Short sale, it may be the most used word in real estate in 2009, but some times a real estate agent may not be enough and you may need to talk with a lawyer. A short sale is just one of the tools you can use when you are struggling with a mortgage.
I found an article over at RISMedia that talks about some things homeowners need to do so they are not taken advantage of during a short sale. It was good enough that I thought I should share it with you. You can read the whole article here.
Here is the articles list of the top 10 questions to talk over with your attorney when you are considering a short sale:
1. What is a better or more likely outcome for me and why?
– A short sale or a repayment plan?
– A short sale or a forbearance plan?
– A short sale or a loan modification?
– In the case of an FHA loan, a short sale or a partial claim?
– A short sale or a short sale/assumption agreement?
– A short sale or a deed-in-lieu of foreclosure?
– A short sale or a bankruptcy?
2. How do I know if my property and I may be considered for a short sale?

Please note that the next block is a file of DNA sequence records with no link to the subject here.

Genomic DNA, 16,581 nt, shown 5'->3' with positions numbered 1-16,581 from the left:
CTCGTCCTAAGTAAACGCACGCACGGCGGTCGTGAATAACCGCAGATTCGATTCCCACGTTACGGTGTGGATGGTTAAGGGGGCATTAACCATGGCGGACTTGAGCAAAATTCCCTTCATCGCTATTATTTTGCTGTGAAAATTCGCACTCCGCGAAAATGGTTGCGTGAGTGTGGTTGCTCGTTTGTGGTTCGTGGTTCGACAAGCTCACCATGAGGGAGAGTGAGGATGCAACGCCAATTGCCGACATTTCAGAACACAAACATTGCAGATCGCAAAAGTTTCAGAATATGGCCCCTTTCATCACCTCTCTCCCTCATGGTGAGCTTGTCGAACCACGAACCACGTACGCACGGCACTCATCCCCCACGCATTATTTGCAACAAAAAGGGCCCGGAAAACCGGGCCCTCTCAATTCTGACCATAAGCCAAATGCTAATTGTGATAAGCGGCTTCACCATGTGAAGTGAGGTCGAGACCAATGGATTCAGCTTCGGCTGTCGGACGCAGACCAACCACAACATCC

3. How would I initiate the short sale process?
4. Which process has a more adverse effect on my credit rating: short sale, foreclosure, bankruptcy, or deed-in-lieu of foreclosure?
5. What types of hardships would a lender generally consider favorable toward my appeal for short sale consideration?
6. On average, how long does a short sale process take?
7. What are the tax implications of a short sale?
8. If a lender agrees to the short sale option on my property, can the bank still proceed with a foreclosure?
9. Is there a real estate commission paid in a short sale? If so, who pays it?
10. When is a bankruptcy preferable to a short sale or to a foreclosure?
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